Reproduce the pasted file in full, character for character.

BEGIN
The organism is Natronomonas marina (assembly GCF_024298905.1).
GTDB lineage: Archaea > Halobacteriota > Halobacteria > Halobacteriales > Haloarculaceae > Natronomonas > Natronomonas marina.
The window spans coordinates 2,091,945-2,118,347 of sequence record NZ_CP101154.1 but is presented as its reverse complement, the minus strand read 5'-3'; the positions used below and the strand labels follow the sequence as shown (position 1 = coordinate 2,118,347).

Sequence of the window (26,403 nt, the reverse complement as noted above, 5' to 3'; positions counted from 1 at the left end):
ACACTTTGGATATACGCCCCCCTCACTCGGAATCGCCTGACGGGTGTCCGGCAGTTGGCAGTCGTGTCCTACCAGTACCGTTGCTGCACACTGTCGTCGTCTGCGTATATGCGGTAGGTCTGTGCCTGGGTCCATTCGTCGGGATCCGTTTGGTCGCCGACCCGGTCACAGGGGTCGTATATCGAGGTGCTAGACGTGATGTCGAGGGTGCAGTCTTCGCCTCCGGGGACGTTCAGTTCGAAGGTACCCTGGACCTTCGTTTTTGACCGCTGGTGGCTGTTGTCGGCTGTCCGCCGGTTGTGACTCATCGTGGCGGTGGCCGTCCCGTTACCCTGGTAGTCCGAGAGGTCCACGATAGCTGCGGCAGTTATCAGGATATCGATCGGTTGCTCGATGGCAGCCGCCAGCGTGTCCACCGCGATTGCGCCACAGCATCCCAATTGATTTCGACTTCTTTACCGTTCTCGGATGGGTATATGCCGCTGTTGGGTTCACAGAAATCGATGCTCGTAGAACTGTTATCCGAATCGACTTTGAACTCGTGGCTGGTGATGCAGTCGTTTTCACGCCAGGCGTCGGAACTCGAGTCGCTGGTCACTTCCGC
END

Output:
The organism is Natronomonas marina (assembly GCF_024298905.1).
GTDB lineage: Archaea > Halobacteriota > Halobacteria > Halobacteriales > Haloarculaceae > Natronomonas > Natronomonas marina.
The window spans coordinates 2,091,945-2,118,347 of sequence record NZ_CP101154.1 but is presented as its reverse complement, the minus strand read 5'-3'; the positions used below and the strand labels follow the sequence as shown (position 1 = coordinate 2,118,347).

Sequence of the window (26,403 nt, the reverse complement as noted above, 5' to 3'; positions counted from 1 at the left end):
ACACTTTGGATATACGCCCCCCTCACTCGGAATCGCCTGACGGGTGTCCGGCAGTTGGCAGTCGTGTCCTACCAGTACCGTTGCTGCACACTGTCGTCGTCTGCGTATATGCGGTAGGTCTGTGCCTGGGTCCATTCGTCGGGATCCGTTTGGTCGCCGACCCGGTCACAGGGGTCGTATATCGAGGTGCTAGACGTGATGTCGAGGGTGCAGTCTTCGCCTCCGGGGACGTTCAGTTCGAAGGTACCCTGGACCTTCGTTTTTGACCGCTGGTGGCTGTTGTCGGCTGTCCGCCGGTTGTGACTCATCGTGGCGGTGGCCGTCCCGTTACCCTGGTAGTCCGAGAGGTCCACGATAGCTGCGGCAGTTATCAGGATATCGATCGGTTGCTCGATGGCAGCCGCCAGCGTGTCCACCGCGATTGCGCCACAGCATCCCAATTGATTTCGACTTCTTTACCGTTCTCGGATGGGTATATGCCGCTGTTGGGTTCACAGAAATCGATGCTCGTAGAACTGTTATCCGAATCGACTTTGAACTCGTGGCTGGTGATGCAGTCGTTTTCACGCCAGGCGTCGGAACTCGAGTCGCTGGTCACTTCCGC